Transitions: Making Sense of Life's Changes. I read William Bridges book years ago when I was in a period of professional reinvention after leaving the corporate world. In rereading it as research for my next book, I was gratified to discover that it remained as lucid and relevant today as it was when first published over a quarter century ago. For anyone in the midst of change, and who among us is not, it is an essential primer. Here are a few excerpts: "Why is letting go so difficult?"
"For some people, these times of change and renewal always seem to involve new relationships, but for others they involve new places or projects. For still others, it is some new state of mind that appears first, a new feeling or self-image or goal. Sometimes the beginning results from careful and conscious effort, but for most people important new beginnings have a mysterious and sometimes accidental quality to them. That is interesting because most of us think we ought to 'take charge' of our lives and 'plan carefully' when we're trying to start again after an ending. As we shall see later, most of us do that prematurely, for our most important beginnings take place in the darkness outside our awareness."
"The most important fact is not that there are one or three or four or six identifiable periods of crisis in a lifetime; rather, adulthood unfolds its promise in an alternating rhythm of expansion and contraction, change and stability. In human life as in the rest of nature, change accumulates slowly and almost invisibly until it is made manifest in the sudden form of fledging out or thawing or leaf-fall."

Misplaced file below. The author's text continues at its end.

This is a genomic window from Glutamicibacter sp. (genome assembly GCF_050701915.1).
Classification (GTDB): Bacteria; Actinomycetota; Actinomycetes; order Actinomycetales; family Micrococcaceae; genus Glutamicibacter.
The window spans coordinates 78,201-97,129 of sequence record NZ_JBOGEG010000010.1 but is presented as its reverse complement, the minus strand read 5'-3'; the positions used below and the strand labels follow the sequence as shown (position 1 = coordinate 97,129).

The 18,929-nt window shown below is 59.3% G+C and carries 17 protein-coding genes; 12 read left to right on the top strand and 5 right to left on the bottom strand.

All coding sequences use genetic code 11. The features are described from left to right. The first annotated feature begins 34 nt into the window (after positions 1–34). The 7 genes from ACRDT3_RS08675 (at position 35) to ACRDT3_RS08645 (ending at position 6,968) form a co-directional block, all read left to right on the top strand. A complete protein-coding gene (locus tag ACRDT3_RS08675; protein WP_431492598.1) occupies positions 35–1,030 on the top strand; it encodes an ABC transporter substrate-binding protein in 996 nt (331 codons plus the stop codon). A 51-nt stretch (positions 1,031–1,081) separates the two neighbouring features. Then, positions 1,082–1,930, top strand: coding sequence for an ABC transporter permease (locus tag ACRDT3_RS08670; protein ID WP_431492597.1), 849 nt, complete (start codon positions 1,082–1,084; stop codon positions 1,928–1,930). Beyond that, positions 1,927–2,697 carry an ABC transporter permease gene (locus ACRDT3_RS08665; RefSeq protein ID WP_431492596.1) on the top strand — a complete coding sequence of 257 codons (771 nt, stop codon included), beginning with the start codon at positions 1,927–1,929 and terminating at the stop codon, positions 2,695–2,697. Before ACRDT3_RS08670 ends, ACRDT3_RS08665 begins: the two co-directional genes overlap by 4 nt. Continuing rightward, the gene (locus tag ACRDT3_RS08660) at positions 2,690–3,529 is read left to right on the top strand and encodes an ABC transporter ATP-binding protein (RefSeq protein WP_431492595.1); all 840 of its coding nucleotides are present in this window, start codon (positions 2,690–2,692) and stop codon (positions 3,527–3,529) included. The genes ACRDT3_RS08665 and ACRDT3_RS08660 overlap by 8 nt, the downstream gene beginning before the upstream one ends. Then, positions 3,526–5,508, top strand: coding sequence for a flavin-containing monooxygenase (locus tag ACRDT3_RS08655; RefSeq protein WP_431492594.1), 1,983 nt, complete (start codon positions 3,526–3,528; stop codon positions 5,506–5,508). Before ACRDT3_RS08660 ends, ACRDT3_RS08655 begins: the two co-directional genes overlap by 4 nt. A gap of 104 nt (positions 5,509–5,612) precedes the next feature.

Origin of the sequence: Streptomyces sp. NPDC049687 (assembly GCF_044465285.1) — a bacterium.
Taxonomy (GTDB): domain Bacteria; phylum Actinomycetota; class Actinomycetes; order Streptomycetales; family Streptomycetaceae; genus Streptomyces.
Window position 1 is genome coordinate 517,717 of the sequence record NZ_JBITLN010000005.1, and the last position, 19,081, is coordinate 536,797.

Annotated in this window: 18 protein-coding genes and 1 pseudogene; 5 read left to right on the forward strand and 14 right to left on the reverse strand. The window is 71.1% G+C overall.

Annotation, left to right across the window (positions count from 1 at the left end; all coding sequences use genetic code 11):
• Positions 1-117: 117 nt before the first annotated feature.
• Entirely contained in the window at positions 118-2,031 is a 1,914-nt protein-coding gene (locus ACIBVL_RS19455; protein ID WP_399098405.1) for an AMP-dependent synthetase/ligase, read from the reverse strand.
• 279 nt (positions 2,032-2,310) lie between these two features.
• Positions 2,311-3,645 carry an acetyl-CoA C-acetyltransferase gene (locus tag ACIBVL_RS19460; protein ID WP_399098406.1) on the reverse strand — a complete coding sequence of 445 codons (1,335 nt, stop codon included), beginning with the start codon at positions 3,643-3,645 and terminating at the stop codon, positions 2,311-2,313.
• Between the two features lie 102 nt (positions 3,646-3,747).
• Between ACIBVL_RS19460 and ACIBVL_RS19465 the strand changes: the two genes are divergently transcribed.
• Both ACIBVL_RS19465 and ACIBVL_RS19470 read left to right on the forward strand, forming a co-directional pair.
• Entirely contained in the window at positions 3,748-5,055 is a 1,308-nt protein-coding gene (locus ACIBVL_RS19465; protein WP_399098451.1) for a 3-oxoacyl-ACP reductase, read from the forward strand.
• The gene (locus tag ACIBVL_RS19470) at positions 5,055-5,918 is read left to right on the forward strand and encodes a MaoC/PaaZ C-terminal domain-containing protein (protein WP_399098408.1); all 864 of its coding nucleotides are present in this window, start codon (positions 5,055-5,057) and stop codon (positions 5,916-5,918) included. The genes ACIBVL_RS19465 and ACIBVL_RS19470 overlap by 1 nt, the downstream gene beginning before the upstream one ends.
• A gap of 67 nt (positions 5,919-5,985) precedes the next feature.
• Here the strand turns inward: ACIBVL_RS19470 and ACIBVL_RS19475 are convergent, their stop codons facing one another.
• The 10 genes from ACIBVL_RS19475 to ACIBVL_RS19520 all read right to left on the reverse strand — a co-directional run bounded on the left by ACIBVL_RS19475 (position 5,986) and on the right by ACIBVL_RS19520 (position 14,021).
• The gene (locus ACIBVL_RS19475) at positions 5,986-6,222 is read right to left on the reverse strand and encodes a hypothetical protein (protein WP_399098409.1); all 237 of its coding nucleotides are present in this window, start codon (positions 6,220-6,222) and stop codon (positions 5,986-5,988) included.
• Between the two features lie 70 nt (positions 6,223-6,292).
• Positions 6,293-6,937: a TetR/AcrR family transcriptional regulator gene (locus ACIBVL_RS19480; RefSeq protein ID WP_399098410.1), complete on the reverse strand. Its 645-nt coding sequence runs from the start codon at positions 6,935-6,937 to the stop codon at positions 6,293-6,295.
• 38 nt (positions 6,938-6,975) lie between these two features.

"Sometimes the transition seems to rise up from inside -- a wave of boredom directed at things they used to find interesting or a mistrust of things they used to believe in wholeheartedly; at other times, the transition is precipitated by eternal changes -- either in their personal lives or in the organizations where they work. Either way, people usually try to put things back the way they used to be. If the transition is significant, however, that isn't likely to work."
"The task is to find the connection between the change in your work or career and the underlying developmental rhythm of your life."
"One of the difficulties of being in transition in the modern world is that we have lost our appreciation for this gap in the continuity of existence. For us, 'emptiness' represents only the absence of something. So when what's missing is something as important as relatedness and purpose and reality, we try to find ways of replacing these missing elements as quickly as possible."
"Not in his goals but in his transitions man is great. Ralph Waldo Emerson."